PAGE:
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Environmental Health News

Environmental Health News is published daily by Environmental Health Sciences, a not-for-profit organization founded in 2002 to help increase public understanding of emerging scientific links between environmental exposures and human health.

Environmental Health News aggregates links to articles in the world press about environmental health, with daily updates. Topics carried include a broad array of issues in environmental health, including: chemical contamination, water quantity and quality, air pollution, sewage, Mad Cow disease, and genetic engineering, etc. as well as climate change and biodiversity stories with a health dimension. We make a special effort to find media coverage of new scientific findings related to these issues. We do not cover pure energy, 'critter stories,' or animal rights. Anything covered should have, at least implicitly, a link to human or ecosystem health.


Website: http://www.environmentalhealthnews.org/


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Secret to Slowing Global Warming Lies Beneath the Waves
October 14, 2009 02:46 PM - Frank Pope, The Times, Environmental Health News

Life in the ocean has the potential to help to prevent global warming, according to a report published today. Marine plant life sucks 2 billion tons of carbon dioxide from the atmosphere every year, but most of the plankton responsible never reaches the seabed to become a permanent carbon store. Mangrove forests, salt marshes and seagrass beds are a different matter. Although together they cover less than 1 percent of the world’s seabed, they lock away well over half of all carbon to be buried in the ocean floor. They are estimated to store 1,650 million tons of carbon dioxide every year — nearly half of global transport emissions — making them one of the most intense carbon sinks on Earth. Their capacity to absorb the emissions is under threat, however: the habitats are being lost at a rate of up to 7 per cent a year, up to 15 times faster than the tropical rainforests. A third have already been lost.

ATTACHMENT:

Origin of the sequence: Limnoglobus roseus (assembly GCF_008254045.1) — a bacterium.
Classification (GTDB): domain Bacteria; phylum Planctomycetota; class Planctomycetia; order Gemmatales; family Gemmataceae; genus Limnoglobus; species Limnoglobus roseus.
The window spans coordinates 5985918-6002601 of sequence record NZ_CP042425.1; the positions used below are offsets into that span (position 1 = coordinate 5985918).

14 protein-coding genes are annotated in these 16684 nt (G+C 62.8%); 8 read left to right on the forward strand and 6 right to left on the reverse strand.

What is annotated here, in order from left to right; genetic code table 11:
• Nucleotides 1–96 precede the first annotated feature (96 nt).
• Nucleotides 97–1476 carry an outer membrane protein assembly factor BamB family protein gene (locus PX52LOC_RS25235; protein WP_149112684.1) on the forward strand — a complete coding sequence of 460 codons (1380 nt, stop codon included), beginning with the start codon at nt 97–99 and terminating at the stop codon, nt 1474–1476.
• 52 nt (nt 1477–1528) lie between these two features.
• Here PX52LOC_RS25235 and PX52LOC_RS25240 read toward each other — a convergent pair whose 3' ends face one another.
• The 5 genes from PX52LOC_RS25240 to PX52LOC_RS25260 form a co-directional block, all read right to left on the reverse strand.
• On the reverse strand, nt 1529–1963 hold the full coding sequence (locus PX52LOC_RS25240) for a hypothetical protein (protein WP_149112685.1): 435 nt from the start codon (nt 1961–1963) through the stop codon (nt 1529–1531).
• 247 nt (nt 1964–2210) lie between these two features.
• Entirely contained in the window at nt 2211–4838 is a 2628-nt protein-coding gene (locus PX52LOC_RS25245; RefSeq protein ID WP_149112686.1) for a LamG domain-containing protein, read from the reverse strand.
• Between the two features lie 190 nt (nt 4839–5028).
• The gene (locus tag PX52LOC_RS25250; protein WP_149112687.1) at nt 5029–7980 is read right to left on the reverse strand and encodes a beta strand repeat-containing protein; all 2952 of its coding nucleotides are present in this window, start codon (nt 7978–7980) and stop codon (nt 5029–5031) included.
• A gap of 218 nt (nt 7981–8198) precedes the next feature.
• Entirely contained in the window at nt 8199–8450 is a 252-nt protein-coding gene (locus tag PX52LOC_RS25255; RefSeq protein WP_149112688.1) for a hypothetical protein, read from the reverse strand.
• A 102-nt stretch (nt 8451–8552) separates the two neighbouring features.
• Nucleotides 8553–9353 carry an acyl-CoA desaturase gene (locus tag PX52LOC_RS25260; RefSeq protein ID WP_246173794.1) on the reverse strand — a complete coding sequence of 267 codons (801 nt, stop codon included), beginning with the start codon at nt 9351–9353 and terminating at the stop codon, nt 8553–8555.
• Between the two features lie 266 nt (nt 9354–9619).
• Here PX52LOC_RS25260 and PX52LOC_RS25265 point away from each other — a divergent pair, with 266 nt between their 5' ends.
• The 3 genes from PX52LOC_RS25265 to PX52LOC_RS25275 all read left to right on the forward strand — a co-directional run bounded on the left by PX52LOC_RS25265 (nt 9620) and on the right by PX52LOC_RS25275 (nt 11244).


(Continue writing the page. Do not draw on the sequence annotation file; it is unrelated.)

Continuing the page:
Drought Disaster looms in East Africa
October 4, 2009 08:10 AM - Daniel Howden, The Independent, London, Environmental Health News

On the plains of Marsabit the heat is so intense the bush seems to shiver. The leafless scrub, bleached white by the sun, looks like a forest of fake Christmas trees. Carcasses of cattle and camels are strewn about the burnt red dirt in every direction. Siridwa Baseli walks out of the haze along a path of the dead and dying. He passes a skeletal cow that has given up and collapsed under a thorn tree. A nomad from the Rendille people, he is driving his herd in search of water.

Antarctica's hidden plumbing revealed
September 20, 2009 10:58 AM - New Scientist from, Environmental Health News

The first complete map of the lakes beneath Antarctica's ice sheets reveals the continent's secret water network is far more dynamic than we thought. This could be acting as a powerful lubricant beneath glaciers, contributing to sea level rise. Unlike previous lake maps, which are confined to small regions, Ian Joughin at the University of Washington in Seattle and colleagues mapped 124 subglacial lakes across Antarctica using lasers on NASA's ICESat satellite (see map).

Sea Levels Rose as Much as Two Feet This Summer in U.S. East